In 2017, the Zimbabwe awarded the company National Project Status to develop Arcadia.
The project is the largest lithium deposit in Africa comprising 808 000 tons of lithium oxide.
The company targets to complete process plant design at its Arcadia lithium project and execute first mining contracts in the next quarter.
Galaxy Resources involves JP Morgan
According to Reuters, Galaxy Resources has appointed JP Morgan Australia to evaluate “strategic options” for its Sal de Vida lithium and potash project in Argentina.
Sources said Galaxy was looking to offload its stake in the large and high-quality deposit to Chinese or Korean interests.
“The company is currently in discussions with a range of parties in relation to potential offtake and strategic partnership opportunities,” Galaxy stated.
Lithium drilling programme underway in Ghana
IronRidge Resources Ltd has started drilling at Ewoyaa lithium pegmatite project in Ghana. Company plans to drill a total of 7,000 metres.
The work constitutes a part of wider exploration and soil sampling conducted by the company across its African lithium portfolio.
Western Australia to dominate global lithium production
In the forecast made by Citi analyst Clarke Wilkins, West Australia is said to dominate world production landscape from its hard rock mines by the end of 2018.
“West Australia will be over half of the (world’s) lithium supply, effectively, by the end of this year. [..] all of the world’s hard rock mines are basically in WA. [..] There are projects outside of Australia, but it’s unlikely that any of those will be really of material scale production until a number of years away. Because you’ve got infrastructure, you’ve got a mining culture, the biggest projects tend to be in Australia, so Australia does lead the world in terms of development of [..]hard rock mines.” Mr Wilkins said.
Australia’s first lithium battery recycling plant
Australia’s first lithium battery recycling plant has been officially opened in Victoria.
The plant, established by Envirostream Australia, is the first in the nation to recycle lithium batteries.
Only 3 per cent of Australian batteries are currently recovered – the lowest rate in the OECD. Until now most of used batteries went to landfill or been shipped to China for processing.
Is magnesium to replace lithium in the long term?
Magnesium is becoming more and more of interest as a material for battery researchers. Potentially, batteries made from magnesium metal can have higher energy density, greater stability, and lower cost than lithium-ion batteries according to predictions of scientists at NREL (a national laboratory of the U.S. Department of Energy)
Chunmei Ban, a scientist in NREL’s stated: “The dominant lithium ion battery technology is approaching the maximum amount of energy that can be stored per unit volume, so there is an urgent need to explore new battery chemistries that can provide more energy at lower cost.”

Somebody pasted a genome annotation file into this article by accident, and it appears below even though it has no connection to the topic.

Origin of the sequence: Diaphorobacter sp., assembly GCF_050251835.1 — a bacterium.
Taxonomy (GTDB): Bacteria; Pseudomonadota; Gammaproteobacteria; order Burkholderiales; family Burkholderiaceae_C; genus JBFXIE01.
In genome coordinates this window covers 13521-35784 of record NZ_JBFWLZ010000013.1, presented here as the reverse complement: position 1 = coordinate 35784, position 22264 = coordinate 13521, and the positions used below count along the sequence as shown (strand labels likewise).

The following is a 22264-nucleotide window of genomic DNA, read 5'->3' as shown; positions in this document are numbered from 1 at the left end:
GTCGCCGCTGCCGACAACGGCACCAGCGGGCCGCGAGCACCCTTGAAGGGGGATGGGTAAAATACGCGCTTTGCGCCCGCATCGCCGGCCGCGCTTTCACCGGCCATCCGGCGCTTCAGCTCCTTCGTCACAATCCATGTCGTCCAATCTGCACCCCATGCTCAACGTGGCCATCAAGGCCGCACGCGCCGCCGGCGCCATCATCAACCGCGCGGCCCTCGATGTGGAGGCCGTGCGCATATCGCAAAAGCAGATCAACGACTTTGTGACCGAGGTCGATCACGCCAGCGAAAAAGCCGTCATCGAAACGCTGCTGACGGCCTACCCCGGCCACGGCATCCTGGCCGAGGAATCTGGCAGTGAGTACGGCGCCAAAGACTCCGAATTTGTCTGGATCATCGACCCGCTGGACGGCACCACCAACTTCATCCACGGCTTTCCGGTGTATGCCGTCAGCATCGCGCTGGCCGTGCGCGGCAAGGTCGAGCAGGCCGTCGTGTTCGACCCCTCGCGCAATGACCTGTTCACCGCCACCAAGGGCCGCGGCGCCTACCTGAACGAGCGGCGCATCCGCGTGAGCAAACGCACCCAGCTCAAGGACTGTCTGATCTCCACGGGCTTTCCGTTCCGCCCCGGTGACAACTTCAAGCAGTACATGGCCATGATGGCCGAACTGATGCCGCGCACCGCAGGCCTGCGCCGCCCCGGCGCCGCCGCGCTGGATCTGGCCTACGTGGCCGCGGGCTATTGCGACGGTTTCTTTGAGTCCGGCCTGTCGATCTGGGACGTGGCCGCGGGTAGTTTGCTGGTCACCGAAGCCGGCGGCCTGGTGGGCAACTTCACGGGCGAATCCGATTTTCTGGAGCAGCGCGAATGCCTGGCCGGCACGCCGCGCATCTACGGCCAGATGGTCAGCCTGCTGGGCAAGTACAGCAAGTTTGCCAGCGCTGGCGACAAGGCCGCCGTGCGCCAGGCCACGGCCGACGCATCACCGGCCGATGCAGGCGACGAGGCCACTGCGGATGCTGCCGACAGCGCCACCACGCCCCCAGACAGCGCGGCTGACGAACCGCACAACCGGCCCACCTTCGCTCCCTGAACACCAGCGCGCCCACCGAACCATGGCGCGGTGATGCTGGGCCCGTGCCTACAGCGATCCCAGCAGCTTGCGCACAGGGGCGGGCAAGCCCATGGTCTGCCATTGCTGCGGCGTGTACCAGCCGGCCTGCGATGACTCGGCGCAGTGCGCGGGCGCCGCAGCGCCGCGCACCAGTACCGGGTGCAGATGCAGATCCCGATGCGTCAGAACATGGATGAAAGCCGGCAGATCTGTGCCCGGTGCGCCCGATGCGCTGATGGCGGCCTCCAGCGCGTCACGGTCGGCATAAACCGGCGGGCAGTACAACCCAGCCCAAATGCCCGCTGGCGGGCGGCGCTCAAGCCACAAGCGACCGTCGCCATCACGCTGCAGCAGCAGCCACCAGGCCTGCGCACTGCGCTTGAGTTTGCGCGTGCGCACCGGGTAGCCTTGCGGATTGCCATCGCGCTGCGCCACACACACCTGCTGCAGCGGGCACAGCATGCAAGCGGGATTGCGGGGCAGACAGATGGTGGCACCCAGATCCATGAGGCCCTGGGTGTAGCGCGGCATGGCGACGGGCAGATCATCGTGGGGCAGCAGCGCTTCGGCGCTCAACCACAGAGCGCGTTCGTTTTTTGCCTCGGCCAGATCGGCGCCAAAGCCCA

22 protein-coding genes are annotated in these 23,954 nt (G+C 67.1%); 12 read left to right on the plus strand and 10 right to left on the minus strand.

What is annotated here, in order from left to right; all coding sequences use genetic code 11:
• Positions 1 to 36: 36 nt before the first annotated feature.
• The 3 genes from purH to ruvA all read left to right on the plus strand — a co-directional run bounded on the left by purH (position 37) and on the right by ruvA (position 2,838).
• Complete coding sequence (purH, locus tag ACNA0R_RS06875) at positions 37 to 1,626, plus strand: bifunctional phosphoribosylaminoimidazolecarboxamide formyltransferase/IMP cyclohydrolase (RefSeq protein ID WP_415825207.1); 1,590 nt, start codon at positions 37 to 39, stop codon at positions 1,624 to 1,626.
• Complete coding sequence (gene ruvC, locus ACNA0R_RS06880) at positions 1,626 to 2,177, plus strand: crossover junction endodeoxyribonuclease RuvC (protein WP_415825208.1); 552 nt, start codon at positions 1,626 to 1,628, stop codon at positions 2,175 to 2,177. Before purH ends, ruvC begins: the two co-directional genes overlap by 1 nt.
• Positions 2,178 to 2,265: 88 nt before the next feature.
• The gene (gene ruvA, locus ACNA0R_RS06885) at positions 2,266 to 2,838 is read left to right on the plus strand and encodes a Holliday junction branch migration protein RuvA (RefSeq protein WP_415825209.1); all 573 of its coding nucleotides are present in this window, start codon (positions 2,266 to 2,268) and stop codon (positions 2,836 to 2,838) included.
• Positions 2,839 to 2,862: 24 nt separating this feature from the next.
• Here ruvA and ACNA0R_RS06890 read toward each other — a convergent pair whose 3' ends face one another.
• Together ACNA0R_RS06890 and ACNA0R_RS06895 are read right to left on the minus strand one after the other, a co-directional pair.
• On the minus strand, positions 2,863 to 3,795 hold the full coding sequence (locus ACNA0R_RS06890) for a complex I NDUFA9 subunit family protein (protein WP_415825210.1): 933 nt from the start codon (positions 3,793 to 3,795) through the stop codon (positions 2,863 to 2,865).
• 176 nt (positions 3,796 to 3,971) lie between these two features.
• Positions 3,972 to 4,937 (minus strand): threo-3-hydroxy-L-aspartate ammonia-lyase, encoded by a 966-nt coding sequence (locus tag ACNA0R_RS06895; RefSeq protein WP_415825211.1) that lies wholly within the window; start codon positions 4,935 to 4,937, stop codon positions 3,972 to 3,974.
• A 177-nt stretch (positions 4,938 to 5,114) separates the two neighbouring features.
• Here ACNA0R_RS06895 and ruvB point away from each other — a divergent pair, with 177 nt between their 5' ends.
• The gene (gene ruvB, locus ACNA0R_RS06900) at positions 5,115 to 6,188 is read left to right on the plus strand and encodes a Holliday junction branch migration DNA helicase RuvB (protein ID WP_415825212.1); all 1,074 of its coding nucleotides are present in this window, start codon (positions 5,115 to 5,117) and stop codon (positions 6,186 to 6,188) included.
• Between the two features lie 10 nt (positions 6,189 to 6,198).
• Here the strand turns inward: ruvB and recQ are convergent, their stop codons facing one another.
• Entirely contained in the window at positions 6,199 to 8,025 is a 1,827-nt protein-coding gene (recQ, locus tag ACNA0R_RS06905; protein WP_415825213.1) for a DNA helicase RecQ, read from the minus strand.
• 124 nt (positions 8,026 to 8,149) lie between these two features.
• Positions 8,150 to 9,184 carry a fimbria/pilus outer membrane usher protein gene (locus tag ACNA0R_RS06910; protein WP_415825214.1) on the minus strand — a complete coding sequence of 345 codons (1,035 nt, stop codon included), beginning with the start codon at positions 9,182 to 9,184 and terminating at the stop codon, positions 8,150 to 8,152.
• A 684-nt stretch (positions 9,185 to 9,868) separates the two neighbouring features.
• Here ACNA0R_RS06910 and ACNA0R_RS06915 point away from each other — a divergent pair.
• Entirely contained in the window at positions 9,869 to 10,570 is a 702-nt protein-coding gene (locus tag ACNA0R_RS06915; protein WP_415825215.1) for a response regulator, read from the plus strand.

Magnesium has several potential advantages over lithium in battery applications. Each magnesium atom releases two electrons during the battery discharge phase, while lithium only one. This provides for the possibility of delivering nearly twice the electrical energy that is possible from a lithium cell now.
First lithium shipment from Namibia
Desert Lion delivered the first shipment of lithium concentrate to the port of Walvis Bay in Namibia on the basis of off-take agreement with Chinese lepidolite converter Jiangxi Jinhui Lithium.
The shipment of 30,000 tons of lithium concentrate material will generate gross revenues of approximately $3.8 million for Desert Lion Energy.
Under the off-take agreement Jinhui is required to purchase all lithium concentrate product from Phase 1 of the company’s production plan estimated at around 150,000–160,000 MTs.
Chinese finalize acquisition of Canadian lithium company
Tibet Summit Resources Co. Ltd. and its partner NextView have finalized a deal to acquire a Canadian lithium producer Lithium X for $206 million, the deal announced in December recently get an approval from Canadian regulators, who seem to be more open for business than its South American counterparts.
The deal will be arranged through the Hong Kong-listed NextView New Energy Lion Hong Kong Ltd. Tibet Summit Resources owns 45% of the shares in the company, according to the statements.
The Shanghai-based Tibet Summit Resources is active in smelting, production, and sale of non-ferrous metals. The company primarily offers zinc sulphate, indium, zinc ingot, zinc oxide, sulfuric acid, cadmium ingot, wet lead, zinc concentrate, lead bullion, lead pig, zinc ash and distributes its products mainly in Eastern China. Tibet Summit Resources Co., Ltd. is based in Shanghai and it will gain access to Lithium X’s portfolio including its two flagship projects in Argentina’s Salta province.
Further acquisitions seem to be non-discussible for Chinese lithium industry players, across all the value chain, as around 80% of lithium needs to be imported to cover domestic needs.